The weather trapped drivers on slushy roads — some were trapped on the George Washington Bridge for more than six hours — stranded commuters in a packed Port Authority Bus Terminal and left some kids stuck on school buses for hours. In one case, five children left their school in Manhattan around 2 p.m. but didn't get home to The Bronx until after midnight, City Councilman Ben Kallos said.
The storm also knocked down hundreds of trees, leading to more than 1,300 service requests from New Yorkers as of Friday morning, according to City Council Speaker Corey Johnson.
The Department of Sanitation's failure to clear the roads spurred a blizzard of criticism from lawmakers and other New Yorkers.
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But de Blasio said the city was caught in a "perfect storm" of unfortunate circumstances, including a bad forecast and a "chain reaction" stemming from the George Washington Bridge's closure.
"We got just every form of bad luck we could have gotten yesterday," de Blasio said on NY1 Friday morning.
The Sanitation Department had nearly 700 salt spreaders deployed by noon, but the heavier-than-expected snowfall required plows to be sent out, said Melinda Bager, a department spokeswoman.
The weather forecast changed too late in the day for the city to properly warn drivers to stay off the roads, and the subsequent traffic nightmare impacted Sanitation's work, de Blasio said. He urged drivers to stay out of their cars Friday if they could.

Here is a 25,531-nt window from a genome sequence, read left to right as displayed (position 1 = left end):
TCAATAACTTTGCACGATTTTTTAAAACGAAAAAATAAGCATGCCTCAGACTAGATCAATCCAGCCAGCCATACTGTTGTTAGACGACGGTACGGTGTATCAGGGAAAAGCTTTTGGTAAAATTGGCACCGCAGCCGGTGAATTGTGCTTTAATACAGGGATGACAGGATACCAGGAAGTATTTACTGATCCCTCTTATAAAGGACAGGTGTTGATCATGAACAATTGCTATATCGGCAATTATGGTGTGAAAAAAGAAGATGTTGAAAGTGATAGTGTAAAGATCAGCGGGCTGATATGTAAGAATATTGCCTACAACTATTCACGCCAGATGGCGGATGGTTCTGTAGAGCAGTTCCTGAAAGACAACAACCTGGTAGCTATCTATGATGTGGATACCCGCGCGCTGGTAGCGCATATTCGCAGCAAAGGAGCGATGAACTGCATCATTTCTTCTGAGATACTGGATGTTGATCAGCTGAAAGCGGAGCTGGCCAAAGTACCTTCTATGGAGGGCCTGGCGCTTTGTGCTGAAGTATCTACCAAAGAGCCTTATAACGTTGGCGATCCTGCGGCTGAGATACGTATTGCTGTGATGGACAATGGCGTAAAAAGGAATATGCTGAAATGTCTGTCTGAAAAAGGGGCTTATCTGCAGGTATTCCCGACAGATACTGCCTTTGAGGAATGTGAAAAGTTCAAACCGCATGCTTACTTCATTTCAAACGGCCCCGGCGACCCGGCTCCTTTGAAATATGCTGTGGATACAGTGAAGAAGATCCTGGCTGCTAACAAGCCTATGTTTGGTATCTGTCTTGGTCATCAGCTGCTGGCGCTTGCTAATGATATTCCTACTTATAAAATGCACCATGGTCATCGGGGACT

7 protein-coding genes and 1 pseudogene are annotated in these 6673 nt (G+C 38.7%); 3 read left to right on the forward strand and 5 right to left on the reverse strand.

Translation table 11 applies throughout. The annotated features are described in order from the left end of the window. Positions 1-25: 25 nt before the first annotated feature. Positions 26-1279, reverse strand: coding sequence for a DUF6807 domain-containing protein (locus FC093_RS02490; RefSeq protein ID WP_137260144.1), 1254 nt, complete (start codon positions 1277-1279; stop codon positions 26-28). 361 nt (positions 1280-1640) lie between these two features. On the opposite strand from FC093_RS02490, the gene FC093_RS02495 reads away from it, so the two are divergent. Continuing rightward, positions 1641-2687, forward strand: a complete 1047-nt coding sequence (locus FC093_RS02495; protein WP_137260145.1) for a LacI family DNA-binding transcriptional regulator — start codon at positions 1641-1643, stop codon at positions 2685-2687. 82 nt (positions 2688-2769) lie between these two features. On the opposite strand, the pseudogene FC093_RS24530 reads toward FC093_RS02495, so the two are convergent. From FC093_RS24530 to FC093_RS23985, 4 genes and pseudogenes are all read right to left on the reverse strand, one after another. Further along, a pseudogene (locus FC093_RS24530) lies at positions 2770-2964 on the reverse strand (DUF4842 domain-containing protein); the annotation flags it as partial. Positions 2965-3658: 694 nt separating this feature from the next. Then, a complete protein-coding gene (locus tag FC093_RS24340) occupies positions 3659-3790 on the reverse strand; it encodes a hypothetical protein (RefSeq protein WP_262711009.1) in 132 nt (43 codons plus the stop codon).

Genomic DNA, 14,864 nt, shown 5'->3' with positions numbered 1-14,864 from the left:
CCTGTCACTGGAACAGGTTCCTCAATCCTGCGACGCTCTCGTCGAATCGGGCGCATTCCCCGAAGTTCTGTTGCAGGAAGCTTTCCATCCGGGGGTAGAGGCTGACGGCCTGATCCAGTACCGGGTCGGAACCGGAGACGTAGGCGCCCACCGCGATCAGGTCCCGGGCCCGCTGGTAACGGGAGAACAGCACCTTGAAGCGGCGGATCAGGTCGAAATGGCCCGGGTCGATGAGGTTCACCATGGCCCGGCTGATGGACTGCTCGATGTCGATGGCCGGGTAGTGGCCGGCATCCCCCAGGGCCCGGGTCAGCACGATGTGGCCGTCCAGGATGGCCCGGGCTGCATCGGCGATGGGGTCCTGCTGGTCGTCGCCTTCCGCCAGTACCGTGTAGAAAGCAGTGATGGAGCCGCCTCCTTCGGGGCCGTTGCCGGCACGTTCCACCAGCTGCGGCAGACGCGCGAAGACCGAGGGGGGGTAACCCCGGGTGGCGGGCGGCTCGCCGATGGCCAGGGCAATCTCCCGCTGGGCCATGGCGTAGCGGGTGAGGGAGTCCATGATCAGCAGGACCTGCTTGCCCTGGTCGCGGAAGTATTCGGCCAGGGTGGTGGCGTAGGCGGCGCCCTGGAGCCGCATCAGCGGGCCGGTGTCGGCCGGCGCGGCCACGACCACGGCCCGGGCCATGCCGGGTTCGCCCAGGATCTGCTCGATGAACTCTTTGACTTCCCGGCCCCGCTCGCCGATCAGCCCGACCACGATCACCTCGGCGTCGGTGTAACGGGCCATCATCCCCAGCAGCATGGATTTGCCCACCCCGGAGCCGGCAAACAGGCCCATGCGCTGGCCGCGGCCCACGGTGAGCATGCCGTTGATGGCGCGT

The closure of several bridges also contributed to the mess, Bager said.
"Tree branches also snapped from the weight of the snow, blocking many streets," she said in an email. "In all, more than 1,000 pieces of equipment were working through the night to clear all roadways for the morning's rush hour."
The mayor pledged a "full review" of the chaos that unfolded Thursday.
"I'm not happy with the end result, obviously," he said. "It's unacceptable. That said, I don't think it's as simple as one factor or another."
But some City Council members slammed the Sanitation Department for failing to do its job. Bronx Councilwoman Vanessa Gibson said she was stuck in traffic herself for nearly nine hours. She called it "one of the WORST nights of my life."
"Something went horribly wrong today," Gibson wrote on Twitter. "The response to the snow was a complete failure. So disappointed."
Councilman Fernando Cabrera (D-Bronx) called for a hearing on the snafu, saying the Sanitation Department failed to follow its own snow operation plan.
"Rather than the term 'all systems go' today's response by the Sanitation Department can only be described as 'all systems fail,'" Cabrera said in a statement late Thursday.
Ripple effects of the chaos could still be felt Friday morning. Delays and service changes roiled the entire MTA bus system, and seven subway lines were slammed with delays as of about 9:15 a.m.
While public schools were open, the Department of Education canceled after-school programs and all field trips involving yellow buses.
Officials urged New Yorkers to stay out of city parks because of high winds and weak trees loaded down with snow and ice.